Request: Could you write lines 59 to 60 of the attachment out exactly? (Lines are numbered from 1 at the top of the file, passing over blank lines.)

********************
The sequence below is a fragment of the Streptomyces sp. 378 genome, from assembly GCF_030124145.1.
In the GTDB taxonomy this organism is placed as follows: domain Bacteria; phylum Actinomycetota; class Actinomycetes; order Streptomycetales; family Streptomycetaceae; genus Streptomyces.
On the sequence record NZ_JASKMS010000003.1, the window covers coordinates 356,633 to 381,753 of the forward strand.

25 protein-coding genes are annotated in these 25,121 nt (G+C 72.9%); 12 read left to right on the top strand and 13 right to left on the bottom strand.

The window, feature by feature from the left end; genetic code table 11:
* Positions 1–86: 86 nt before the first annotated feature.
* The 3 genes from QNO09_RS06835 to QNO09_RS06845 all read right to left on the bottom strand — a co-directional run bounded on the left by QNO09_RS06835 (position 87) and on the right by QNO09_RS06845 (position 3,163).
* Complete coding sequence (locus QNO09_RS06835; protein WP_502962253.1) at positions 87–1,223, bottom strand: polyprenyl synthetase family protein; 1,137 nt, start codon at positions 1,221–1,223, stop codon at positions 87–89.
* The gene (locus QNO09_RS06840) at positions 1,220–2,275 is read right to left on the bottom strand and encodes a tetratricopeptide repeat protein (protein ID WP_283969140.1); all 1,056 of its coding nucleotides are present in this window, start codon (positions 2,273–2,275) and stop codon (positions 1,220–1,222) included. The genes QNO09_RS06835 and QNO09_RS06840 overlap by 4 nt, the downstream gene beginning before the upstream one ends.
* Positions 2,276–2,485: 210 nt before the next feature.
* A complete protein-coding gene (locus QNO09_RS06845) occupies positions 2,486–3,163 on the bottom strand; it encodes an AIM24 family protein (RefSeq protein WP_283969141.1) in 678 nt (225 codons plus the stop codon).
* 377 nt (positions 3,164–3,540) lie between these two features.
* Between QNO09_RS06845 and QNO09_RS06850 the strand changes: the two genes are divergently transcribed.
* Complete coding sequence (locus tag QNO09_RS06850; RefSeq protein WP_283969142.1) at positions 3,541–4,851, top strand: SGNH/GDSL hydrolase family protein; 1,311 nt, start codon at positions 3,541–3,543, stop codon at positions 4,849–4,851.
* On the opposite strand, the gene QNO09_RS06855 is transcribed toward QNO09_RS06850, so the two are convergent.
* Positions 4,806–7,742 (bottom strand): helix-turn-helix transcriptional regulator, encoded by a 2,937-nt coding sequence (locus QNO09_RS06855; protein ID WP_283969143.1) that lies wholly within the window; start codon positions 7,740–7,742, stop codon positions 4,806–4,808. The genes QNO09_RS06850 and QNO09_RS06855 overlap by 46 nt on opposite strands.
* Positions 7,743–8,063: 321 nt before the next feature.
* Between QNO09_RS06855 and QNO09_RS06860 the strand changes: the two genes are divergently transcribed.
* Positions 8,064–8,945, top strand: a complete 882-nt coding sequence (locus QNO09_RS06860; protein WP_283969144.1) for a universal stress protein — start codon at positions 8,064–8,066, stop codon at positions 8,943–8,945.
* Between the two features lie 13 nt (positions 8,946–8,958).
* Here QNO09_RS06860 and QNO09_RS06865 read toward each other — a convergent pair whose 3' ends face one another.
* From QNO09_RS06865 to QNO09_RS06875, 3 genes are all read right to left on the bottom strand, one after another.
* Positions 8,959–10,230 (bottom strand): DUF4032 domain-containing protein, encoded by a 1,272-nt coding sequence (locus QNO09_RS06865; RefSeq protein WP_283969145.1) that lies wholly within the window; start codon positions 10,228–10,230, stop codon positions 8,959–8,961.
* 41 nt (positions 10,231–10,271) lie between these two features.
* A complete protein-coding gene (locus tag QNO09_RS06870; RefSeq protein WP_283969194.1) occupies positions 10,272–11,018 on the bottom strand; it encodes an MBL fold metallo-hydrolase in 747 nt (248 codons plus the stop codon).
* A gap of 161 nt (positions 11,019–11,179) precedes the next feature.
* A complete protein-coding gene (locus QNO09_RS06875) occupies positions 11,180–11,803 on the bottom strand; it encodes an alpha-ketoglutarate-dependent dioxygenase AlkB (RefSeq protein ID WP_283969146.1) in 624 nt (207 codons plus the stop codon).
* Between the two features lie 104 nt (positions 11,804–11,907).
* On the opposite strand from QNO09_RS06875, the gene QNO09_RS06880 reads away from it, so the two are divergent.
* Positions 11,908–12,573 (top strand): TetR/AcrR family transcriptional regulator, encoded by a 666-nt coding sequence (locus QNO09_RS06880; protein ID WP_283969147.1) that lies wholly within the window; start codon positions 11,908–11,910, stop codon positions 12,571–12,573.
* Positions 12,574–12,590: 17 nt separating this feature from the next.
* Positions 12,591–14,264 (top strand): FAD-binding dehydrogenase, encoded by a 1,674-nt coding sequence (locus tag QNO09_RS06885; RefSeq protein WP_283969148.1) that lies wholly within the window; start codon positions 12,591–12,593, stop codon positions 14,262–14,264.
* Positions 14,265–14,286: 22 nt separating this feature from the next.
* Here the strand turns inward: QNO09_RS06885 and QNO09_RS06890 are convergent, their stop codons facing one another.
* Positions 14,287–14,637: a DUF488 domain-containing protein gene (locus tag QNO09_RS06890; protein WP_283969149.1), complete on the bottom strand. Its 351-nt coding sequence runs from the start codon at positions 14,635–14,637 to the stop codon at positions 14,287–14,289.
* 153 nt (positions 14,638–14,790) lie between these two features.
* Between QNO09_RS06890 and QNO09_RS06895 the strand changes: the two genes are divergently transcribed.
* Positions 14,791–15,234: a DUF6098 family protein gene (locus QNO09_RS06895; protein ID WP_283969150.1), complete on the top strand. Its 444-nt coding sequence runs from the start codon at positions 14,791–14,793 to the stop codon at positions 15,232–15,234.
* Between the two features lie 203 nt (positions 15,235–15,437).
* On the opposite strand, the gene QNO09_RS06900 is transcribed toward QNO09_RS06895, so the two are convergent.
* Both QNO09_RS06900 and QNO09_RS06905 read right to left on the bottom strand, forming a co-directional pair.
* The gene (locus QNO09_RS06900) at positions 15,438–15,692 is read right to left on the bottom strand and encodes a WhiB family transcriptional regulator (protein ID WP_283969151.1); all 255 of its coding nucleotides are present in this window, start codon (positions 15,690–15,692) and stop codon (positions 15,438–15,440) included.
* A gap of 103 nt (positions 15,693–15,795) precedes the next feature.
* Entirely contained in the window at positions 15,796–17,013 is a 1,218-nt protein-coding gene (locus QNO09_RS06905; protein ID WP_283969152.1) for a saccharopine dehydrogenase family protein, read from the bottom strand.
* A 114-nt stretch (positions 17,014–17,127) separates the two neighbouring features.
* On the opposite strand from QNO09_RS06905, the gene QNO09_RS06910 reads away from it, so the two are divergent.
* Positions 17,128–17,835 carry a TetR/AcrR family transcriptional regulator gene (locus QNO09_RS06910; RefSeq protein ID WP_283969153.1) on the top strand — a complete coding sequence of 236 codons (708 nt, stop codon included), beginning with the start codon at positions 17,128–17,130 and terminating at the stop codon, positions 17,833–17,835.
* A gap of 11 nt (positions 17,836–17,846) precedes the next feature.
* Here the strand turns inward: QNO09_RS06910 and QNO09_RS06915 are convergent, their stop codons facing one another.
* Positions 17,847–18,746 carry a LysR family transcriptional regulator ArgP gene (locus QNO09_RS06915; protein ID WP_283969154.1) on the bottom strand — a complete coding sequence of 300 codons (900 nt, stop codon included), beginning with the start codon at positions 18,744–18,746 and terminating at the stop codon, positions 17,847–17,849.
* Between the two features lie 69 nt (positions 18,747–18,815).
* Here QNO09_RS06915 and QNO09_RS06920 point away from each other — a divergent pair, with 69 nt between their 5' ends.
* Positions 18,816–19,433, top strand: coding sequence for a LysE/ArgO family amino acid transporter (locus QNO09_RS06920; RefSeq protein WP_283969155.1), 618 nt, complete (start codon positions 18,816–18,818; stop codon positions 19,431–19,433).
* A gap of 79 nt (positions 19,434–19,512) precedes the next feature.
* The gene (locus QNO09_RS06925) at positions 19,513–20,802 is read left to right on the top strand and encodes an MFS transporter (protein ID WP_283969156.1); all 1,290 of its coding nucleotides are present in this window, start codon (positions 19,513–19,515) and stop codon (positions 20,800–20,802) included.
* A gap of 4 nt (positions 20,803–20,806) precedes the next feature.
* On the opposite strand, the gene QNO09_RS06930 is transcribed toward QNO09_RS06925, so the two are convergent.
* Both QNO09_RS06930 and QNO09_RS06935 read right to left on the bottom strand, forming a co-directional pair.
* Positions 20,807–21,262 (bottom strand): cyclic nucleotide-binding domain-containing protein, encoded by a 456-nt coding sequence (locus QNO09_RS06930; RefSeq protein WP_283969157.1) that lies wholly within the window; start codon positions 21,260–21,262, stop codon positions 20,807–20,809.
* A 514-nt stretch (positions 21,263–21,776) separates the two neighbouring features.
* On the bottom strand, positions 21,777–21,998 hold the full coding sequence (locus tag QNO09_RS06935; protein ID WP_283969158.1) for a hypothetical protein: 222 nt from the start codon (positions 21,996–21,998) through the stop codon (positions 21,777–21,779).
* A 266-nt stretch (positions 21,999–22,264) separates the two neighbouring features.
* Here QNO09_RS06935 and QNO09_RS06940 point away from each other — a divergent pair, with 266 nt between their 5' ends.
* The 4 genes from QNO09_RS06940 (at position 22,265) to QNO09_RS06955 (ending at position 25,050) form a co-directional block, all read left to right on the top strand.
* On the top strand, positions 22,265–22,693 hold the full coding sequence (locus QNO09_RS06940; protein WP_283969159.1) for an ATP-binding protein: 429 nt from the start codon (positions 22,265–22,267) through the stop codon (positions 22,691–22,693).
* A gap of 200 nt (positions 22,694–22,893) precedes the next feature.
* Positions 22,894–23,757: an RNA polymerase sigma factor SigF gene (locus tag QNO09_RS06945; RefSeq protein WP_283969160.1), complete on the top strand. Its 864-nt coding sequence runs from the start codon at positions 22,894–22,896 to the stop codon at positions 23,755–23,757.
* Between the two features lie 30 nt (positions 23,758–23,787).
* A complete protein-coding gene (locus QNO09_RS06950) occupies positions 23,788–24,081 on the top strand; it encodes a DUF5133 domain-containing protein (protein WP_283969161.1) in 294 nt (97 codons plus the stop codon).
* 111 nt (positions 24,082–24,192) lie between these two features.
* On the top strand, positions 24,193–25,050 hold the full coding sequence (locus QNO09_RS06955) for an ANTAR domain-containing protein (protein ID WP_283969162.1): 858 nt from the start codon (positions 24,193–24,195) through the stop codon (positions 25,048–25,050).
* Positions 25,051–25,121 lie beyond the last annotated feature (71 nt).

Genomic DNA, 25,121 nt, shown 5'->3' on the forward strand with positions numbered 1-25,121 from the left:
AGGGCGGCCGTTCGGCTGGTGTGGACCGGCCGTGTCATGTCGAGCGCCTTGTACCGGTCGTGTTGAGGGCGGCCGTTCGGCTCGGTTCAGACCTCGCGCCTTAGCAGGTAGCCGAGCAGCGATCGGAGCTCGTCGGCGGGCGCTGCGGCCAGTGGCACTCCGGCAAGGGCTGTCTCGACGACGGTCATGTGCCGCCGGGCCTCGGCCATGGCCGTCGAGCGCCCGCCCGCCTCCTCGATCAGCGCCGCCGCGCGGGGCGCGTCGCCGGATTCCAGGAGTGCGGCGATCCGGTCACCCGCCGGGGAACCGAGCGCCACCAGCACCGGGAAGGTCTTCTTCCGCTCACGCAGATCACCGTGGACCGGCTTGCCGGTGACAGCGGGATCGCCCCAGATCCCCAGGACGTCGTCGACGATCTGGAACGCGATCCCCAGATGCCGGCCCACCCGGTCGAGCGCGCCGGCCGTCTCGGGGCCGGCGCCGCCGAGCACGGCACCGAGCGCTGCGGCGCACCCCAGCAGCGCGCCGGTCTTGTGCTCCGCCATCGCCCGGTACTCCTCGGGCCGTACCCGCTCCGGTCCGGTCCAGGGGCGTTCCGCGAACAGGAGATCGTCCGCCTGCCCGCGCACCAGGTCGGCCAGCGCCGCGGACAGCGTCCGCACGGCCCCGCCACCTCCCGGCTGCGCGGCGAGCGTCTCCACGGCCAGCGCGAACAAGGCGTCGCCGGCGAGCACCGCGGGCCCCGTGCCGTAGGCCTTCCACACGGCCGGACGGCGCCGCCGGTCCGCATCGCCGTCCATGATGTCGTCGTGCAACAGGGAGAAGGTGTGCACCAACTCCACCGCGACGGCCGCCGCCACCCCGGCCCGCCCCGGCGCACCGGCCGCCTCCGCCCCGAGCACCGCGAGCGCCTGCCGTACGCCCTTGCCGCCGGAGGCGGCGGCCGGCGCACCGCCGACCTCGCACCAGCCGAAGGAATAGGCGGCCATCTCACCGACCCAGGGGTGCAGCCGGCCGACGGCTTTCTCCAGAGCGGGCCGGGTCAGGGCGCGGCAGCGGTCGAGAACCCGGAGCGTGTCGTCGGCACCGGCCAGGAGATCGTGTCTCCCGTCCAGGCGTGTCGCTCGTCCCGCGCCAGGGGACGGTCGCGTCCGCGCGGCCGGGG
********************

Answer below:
* Positions 20,807–21,262 (bottom strand): cyclic nucleotide-binding domain-containing protein, encoded by a 456-nt coding sequence (locus QNO09_RS06930; RefSeq protein WP_283969157.1) that lies wholly within the window; start codon positions 21,260–21,262, stop codon positions 20,807–20,809.
* A 514-nt stretch (positions 21,263–21,776) separates the two neighbouring features.